Clash with Linux developers[edit]

I note that this issue is entirely potrayed from de Raadt's perspective, using de Raadt's words. I believe this to be against Wikipedia's NPOV guidelines. 17:54, 23 October 2007 (UTC)Reply[reply]

Yes, it is. Feel free to fix it. Although keep in mind that this is an article about de Raadt himself, not about Linux or Linux developers or the licensing debate or even really about OpenBSD. NicM 18:43, 23 October 2007 (UTC).Reply[reply]
It'd be worth shortening those quotes too, especially the first. A link to the full email can be put in the references section for anyone who wants to read more completely about that issue. --Gronky 21:41, 23 October 2007 (UTC)Reply[reply]
Me thinks the same. The issue was completely biased in Raadt's favor. anone reading the thread would see the stupidity of de Raadt' arguments. ergo i feel this shud be changed to a more balanced perspective (talk) 20:20, 9 December 2007 (UTC)Reply[reply]

"Balanced perspective?" This article is interesting up to "Clash", the fact that the fights are highlighted and angry quotes are featured, just turns the bottom of the page into a bitter ad hominem attack! I'd never heard of this guy but now I feel like he's being wiki-bashed. "He's known for saying things that aren't politically correct." How is that not just cruel? --HobbesLeviathan (talk) 00:34, 6 January 2010 (UTC)Reply[reply]


I've removed the following stuff from the OpenBSD article where it doesn't seem to belong. Perhaps some of the material could go into this article if it isn't already present:

De Raadt has been criticized for having a sometimes abrasive personality: in his book, Free For All, Peter Wayner claims that de Raadt "began to rub some people the wrong way" before the split from NetBSD;(ref name="free-for-all" ) Linus Torvalds has described him as "difficult";(ref name="linus-theo-difficult" ) and an interviewer admits to being "apprehensive" before meeting him.(ref name="deraadt-gives-it-all-to-openbsd" ) Many have different feelings: the same interviewer describes de Raadt's "transformation" on founding OpenBSD and his "desire to take care of his team," some find his straightforwardness refreshing, and few deny he is a talented coder(ref name="glass" ) and security "guru".(ref name="core2duo" )

ref name="linus-theo-difficult":

Lyons, Daniel (2005-06-16), "Is Linux For Losers?", Forbes, retrieved 2006-12-08

ref name="deraadt-gives-it-all-to-openbsd": Bresnick, Julie (2001-01-30), "Theo de Raadt gives it all to OpenBSD",, archived from the original on 2009-02-14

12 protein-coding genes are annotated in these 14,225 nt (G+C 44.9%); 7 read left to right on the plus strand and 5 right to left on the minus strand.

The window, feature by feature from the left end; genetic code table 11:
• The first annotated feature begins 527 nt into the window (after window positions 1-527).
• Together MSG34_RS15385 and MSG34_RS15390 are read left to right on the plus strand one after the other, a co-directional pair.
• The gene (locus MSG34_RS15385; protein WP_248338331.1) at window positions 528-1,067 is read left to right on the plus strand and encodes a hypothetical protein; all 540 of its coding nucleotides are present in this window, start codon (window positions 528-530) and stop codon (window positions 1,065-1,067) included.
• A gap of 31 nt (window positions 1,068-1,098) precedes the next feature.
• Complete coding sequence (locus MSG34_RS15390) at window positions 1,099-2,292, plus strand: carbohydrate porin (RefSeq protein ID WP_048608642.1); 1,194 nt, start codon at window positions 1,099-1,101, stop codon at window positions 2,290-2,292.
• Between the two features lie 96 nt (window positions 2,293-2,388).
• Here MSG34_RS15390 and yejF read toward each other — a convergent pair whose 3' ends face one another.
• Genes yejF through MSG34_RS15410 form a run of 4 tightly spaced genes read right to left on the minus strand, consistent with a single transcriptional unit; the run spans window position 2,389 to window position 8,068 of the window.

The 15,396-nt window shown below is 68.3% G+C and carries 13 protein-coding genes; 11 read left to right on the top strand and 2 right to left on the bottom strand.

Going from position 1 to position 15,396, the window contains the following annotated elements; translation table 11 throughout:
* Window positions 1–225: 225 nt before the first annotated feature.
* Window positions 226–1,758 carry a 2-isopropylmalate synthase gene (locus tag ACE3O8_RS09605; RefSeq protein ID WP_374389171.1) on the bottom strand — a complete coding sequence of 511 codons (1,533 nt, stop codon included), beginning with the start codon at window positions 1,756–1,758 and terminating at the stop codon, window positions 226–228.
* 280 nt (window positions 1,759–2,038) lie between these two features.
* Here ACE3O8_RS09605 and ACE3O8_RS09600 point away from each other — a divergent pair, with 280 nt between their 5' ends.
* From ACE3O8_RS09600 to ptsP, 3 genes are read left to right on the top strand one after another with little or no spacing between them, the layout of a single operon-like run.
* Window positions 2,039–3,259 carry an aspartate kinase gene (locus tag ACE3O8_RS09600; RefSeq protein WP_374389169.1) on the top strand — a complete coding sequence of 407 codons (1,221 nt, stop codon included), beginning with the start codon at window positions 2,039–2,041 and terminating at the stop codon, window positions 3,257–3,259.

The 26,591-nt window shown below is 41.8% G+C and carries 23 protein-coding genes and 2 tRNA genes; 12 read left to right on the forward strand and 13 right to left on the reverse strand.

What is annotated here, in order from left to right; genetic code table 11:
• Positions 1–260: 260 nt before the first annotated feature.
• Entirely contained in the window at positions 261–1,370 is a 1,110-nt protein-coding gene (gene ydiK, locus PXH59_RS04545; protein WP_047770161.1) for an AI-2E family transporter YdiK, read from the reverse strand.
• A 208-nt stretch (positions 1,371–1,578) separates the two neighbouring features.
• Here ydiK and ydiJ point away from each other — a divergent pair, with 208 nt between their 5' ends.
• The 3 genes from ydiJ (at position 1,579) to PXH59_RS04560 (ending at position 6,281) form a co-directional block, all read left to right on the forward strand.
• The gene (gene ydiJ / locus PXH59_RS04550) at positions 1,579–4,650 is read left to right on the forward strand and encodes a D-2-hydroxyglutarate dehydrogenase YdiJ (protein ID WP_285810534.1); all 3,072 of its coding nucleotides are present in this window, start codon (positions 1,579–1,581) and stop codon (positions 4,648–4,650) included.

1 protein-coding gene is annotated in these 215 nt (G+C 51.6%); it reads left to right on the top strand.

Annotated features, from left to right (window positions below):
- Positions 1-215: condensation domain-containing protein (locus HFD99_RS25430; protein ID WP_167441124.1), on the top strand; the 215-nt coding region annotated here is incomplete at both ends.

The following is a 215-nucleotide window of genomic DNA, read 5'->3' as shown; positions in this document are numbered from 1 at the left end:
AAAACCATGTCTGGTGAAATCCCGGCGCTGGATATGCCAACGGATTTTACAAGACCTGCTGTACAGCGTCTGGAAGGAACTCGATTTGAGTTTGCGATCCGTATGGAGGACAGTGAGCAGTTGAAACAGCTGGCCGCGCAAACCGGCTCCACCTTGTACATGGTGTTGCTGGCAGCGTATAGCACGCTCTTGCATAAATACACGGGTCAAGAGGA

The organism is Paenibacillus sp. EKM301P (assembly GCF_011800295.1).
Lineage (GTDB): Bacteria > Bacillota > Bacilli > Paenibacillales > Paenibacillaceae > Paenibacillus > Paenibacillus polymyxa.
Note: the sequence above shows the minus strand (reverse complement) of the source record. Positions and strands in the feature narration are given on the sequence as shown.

ref name="core2duo":

"Intel Core 2 Duo Vulnerabilities Serious say Theo de Raadt", Darknet, 2007-07-18, retrieved 2011-12-13

ref name="glass": Glass, Adam (1994-12-23). "Theo De Raadt". netbsd-users (Mailing list). {{cite mailing list}}: Unknown parameter |mailinglist= ignored (|mailing-list= suggested) (help)

ref name="free-for-all": Wayner, Peter (2000-07-13), "18.3 Flames, Fights, and the Birth of OpenBSD", Free For All: How Linux and the Free Software Movement Undercut the High Tech Titans (1st ed.), HarperBusiness, ISBN 978-0-06-662050-3, retrieved 2011-12-13

--TS 17:24, 10 June 2012 (UTC)Reply[reply]

Original research[edit]

I think the section "Clash with Linux developers" is original research and should be removed. This section does not cite secondary references, all of the references are direct links to the mailing list threads (and they are primary sources). Footnote 10 (LXer) is the only exception, but IMHO, it is not a reliable source. -- Bkouhi (talk) 22:04, 5 September 2014 (UTC)Reply[reply]

And is it notable? Rp (talk) 08:16, 21 August 2018 (UTC)Reply[reply]

Darpa grant availability[edit]

The grant was announced here:

It is not conclusive that the grant was cancelled near the end of the grant period. It is more likely that it was cancelled months after it was instated, and even some of the reserved funds (hotel bookings) were taken back.

Most likely OpenBSD did not use much of this money at all?

Spelling of name[edit]

Recently the IP editor (talk · contribs) changed all instances of 'de Raadt' to 'De Raadt' on all WP articles in which it appears, in order to adhere to capitalization of Dutch names with prefixes. (This is the link the IP editor left on my talk page.) Does anyone know if Theo de Raadt follows this convention? On my talk page, I left the IP editor a reply (see thread) noting that a paper authored by Theo de Raadt (Cryptography As an Operating System Service: A Case Study) uses 'de Raadt', and not 'De Raadt'. I haven't found other instances in which his surname appears without the first name; there are few media articles, but the publishers follow their own convention so are not reliable sources in this case. Mindmatrix 20:25, 9 October 2018 (UTC)Reply[reply]

Troubling/potentially biased wording, DARPA cancellation[edit]

The following statement is troubling to me from the perspective that it seems to state an unsourced and, in my opinion (not that that's necessarily editorially relevant) unfounded opinion.

"The grant termination was, however, not as bad a blow as some portrayed it. The project's supporters rallied to help and the hackathon went on almost as planned."

I do not know how to reword this statement to make it less so, or whether it should just be removed. My objection comes primarily from the fact that this is stated as 'not as bad a blow', which is a statement of opinion, not of fact, and the supporting evidence for this not-a-fact is that they were able to rescue the event regardless, which honestly seems somewhat on par with someone claiming that, for example, someone stealing your car was not a bad thing because you bought a new one. It is irrelevant, and seems an attempt to unfairly and without citation diminish the rest of the paragraph (talk) 09:27, 24 February 2020 (UTC)Reply[reply]